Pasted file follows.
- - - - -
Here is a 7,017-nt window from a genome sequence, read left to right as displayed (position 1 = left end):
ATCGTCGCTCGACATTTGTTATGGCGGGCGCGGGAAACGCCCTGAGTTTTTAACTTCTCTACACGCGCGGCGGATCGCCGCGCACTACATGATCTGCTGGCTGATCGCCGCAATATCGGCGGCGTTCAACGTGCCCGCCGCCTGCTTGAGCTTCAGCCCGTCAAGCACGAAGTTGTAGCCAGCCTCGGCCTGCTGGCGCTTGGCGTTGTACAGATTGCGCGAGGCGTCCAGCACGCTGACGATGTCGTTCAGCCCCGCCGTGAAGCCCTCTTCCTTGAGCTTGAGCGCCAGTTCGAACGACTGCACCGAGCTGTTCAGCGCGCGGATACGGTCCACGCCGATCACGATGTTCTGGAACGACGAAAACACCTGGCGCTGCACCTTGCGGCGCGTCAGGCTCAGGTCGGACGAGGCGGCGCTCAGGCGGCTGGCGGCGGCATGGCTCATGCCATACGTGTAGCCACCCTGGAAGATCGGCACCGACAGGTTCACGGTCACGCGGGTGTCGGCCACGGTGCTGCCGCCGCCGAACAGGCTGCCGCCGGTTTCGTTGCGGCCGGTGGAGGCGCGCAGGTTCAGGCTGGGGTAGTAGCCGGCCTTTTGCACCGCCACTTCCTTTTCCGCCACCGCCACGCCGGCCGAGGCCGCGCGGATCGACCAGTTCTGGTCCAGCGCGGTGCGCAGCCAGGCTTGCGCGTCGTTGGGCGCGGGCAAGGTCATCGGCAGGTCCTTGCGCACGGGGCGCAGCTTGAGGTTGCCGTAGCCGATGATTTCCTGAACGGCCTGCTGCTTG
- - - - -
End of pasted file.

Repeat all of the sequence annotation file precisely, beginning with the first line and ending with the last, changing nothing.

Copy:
Here is a 7,017-nt window from a genome sequence, read left to right as displayed (position 1 = left end):
ATCGTCGCTCGACATTTGTTATGGCGGGCGCGGGAAACGCCCTGAGTTTTTAACTTCTCTACACGCGCGGCGGATCGCCGCGCACTACATGATCTGCTGGCTGATCGCCGCAATATCGGCGGCGTTCAACGTGCCCGCCGCCTGCTTGAGCTTCAGCCCGTCAAGCACGAAGTTGTAGCCAGCCTCGGCCTGCTGGCGCTTGGCGTTGTACAGATTGCGCGAGGCGTCCAGCACGCTGACGATGTCGTTCAGCCCCGCCGTGAAGCCCTCTTCCTTGAGCTTGAGCGCCAGTTCGAACGACTGCACCGAGCTGTTCAGCGCGCGGATACGGTCCACGCCGATCACGATGTTCTGGAACGACGAAAACACCTGGCGCTGCACCTTGCGGCGCGTCAGGCTCAGGTCGGACGAGGCGGCGCTCAGGCGGCTGGCGGCGGCATGGCTCATGCCATACGTGTAGCCACCCTGGAAGATCGGCACCGACAGGTTCACGGTCACGCGGGTGTCGGCCACGGTGCTGCCGCCGCCGAACAGGCTGCCGCCGGTTTCGTTGCGGCCGGTGGAGGCGCGCAGGTTCAGGCTGGGGTAGTAGCCGGCCTTTTGCACCGCCACTTCCTTTTCCGCCACCGCCACGCCGGCCGAGGCCGCGCGGATCGACCAGTTCTGGTCCAGCGCGGTGCGCAGCCAGGCTTGCGCGTCGTTGGGCGCGGGCAAGGTCATCGGCAGGTCCTTGCGCACGGGGCGCAGCTTGAGGTTGCCGTAGCCGATGATTTCCTGAACGGCCTGCTGCTTG